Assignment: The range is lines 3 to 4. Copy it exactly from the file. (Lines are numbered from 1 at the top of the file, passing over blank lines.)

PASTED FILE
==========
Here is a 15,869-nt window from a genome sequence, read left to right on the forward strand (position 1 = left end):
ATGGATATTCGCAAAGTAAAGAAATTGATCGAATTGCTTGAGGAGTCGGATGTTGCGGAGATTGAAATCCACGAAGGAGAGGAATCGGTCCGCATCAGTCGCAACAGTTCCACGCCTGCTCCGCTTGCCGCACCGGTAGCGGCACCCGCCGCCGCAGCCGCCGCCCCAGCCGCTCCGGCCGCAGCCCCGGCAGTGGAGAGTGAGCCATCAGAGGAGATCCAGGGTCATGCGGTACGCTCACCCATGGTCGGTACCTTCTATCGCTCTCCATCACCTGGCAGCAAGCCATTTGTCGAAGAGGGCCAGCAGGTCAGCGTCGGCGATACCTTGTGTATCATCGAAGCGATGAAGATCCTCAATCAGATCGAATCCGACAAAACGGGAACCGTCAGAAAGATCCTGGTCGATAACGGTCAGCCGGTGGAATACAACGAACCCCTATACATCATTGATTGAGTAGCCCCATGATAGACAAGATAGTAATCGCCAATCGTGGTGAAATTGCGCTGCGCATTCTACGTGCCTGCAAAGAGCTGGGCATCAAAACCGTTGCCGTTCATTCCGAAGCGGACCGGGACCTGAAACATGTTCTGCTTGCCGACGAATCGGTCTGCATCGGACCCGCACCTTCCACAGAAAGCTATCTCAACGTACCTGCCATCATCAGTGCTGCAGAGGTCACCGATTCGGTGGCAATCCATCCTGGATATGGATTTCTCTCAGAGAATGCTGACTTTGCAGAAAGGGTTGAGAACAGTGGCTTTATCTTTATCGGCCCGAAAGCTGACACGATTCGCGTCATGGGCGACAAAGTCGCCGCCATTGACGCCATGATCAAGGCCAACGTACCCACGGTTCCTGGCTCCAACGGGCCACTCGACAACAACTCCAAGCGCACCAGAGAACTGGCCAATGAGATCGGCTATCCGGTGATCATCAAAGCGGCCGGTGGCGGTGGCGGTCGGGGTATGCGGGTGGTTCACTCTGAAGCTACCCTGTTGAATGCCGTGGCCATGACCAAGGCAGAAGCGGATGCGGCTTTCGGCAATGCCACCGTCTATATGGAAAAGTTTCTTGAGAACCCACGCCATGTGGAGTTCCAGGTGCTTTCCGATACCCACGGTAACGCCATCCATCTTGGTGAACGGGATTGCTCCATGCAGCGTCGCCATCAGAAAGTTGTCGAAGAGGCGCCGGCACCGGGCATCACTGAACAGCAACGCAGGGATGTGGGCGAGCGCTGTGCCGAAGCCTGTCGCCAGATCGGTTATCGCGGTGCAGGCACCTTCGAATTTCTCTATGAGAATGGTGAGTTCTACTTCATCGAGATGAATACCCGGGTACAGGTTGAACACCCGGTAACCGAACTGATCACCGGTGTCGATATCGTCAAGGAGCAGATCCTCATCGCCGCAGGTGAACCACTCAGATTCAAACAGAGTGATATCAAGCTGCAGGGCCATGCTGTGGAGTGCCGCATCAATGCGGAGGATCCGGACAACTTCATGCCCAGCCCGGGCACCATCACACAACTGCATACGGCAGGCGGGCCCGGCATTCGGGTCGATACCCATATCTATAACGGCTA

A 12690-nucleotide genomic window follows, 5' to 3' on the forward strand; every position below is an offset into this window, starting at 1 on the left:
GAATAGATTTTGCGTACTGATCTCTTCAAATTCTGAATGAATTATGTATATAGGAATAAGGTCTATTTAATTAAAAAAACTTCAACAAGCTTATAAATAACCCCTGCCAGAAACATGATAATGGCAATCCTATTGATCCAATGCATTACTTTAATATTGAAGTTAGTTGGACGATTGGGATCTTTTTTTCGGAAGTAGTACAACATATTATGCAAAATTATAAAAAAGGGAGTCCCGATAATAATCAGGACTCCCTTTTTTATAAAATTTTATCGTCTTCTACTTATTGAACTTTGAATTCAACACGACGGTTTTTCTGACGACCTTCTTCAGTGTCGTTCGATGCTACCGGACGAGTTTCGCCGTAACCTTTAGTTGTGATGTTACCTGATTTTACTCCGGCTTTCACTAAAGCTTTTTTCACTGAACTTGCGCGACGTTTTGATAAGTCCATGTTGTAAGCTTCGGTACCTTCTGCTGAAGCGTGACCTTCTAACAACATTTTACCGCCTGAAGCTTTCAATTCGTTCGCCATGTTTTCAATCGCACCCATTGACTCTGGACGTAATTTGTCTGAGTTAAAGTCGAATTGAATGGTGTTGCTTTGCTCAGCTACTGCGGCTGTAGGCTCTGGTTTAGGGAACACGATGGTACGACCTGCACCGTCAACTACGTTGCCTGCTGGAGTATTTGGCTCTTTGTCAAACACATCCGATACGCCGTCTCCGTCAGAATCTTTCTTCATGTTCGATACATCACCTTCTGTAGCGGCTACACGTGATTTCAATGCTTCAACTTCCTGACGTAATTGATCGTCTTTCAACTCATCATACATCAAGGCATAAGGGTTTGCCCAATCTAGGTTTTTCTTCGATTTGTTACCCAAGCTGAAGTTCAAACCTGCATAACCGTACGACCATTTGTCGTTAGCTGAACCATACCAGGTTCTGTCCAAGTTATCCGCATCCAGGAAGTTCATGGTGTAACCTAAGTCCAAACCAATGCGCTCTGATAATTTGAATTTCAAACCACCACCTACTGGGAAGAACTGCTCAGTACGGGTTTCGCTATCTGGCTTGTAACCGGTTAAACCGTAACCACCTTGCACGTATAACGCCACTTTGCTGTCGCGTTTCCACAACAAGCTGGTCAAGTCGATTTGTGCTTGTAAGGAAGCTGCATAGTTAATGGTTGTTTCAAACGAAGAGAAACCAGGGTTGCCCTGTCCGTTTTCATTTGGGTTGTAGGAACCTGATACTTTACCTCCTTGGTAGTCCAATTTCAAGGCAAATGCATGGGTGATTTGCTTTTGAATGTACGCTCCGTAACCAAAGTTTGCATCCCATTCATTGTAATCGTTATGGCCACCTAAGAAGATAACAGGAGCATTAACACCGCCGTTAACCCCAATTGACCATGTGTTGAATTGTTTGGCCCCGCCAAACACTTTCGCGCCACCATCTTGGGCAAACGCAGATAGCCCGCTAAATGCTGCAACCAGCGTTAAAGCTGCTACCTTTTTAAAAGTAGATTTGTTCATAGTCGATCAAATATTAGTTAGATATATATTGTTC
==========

A 12690-nucleotide genomic window follows, 5' to 3' on the forward strand; every position below is an offset into this window, starting at 1 on the left:
GAATAGATTTTGCGTACTGATCTCTTCAAATTCTGAATGAATTATGTATATAGGAATAAGGTCTATTTAATTAAAAAAACTTCAACAAGCTTATAAATAACCCCTGCCAGAAACATGATAATGGCAATCCTATTGATCCAATGCATTACTTTAATATTGAAGTTAGTTGGACGATTGGGATCTTTTTTTCGGAAGTAGTACAACATATTATGCAAAATTATAAAAAAGGGAGTCCCGATAATAATCAGGACTCCCTTTTTTATAAAATTTTATCGTCTTCTACTTATTGAACTTTGAATTCAACACGACGGTTTTTCTGACGACCTTCTTCAGTGTCGTTCGATGCTACCGGACGAGTTTCGCCGTAACCTTTAGTTGTGATGTTACCTGATTTTACTCCGGCTTTCACTAAAGCTTTTTTCACTGAACTTGCGCGACGTTTTGATAAGTCCATGTTGTAAGCTTCGGTACCTTCTGCTGAAGCGTGACCTTCTAACAACATTTTACCGCCTGAAGCTTTCAATTCGTTCGCCATGTTTTCAATCGCACCCATTGACTCTGGACGTAATTTGTCTGAGTTAAAGTCGAATTGAATGGTGTTGCTTTGCTCAGCTACTGCGGCTGTAGGCTCTGGTTTAGGGAACACGATGGTACGACCTGCACCGTCAACTACGTTGCCTGCTGGAGTATTTGGCTCTTTGTCAAACACATCCGATACGCCGTCTCCGTCAGAATCTTTCTTCATGTTCGATACATCACCTTCTGTAGCGGCTACACGTGATTTCAATGCTTCAACTTCCTGACGTAATTGATCGTCTTTCAACTCATCATACATCAAGGCATAAGGGTTTGCCCAATCTAGGTTTTTCTTCGATTTGTTACCCAAGCTGAAGTTCAAACCTGCATAACCGTACGACCATTTGTCGTTAGCTGAACCATACCAGGTTCTGTCCAAGTTATCCGCATCCAGGAAGTTCATGGTGTAACCTAAGTCCAAACCAATGCGCTCTGATAATTTGAATTTCAAACCACCACCTACTGGGAAGAACTGCTCAGTACGGGTTTCGCTATCTGGCTTGTAACCGGTTAAACCGTAACCACCTTGCACGTATAACGCCACTTTGCTGTCGCGTTTCCACAACAAGCTGGTCAAGTCGATTTGTGCTTGTAAGGAAGCTGCATAGTTAATGGTTGTTTCAAACGAAGAGAAACCAGGGTTGCCCTGTCCGTTTTCATTTGGGTTGTAGGAACCTGATACTTTACCTCCTTGGTAGTCCAATTTCAAGGCAAATGCATGGGTGATTTGCTTTTGAATGTACGCTCCGTAACCAAAGTTTGCATCCCATTCATTGTAATCGTTATGGCCACCTAAGAAGATAACAGGAGCATTAACACCGCCGTTAACCCCAATTGACCATGTGTTGAATTGTTTGGCCCCGCCAAACACTTTCGCGCCACCATCTTGGGCAAACGCAGATAGCCCGCTAAATGCTGCAACCAGCGTTAAAGCTGCTACCTTTTTAAAAGTAGATTTGTTCATAGTCGATCAAATATTAGTTAGATATATATTGTTC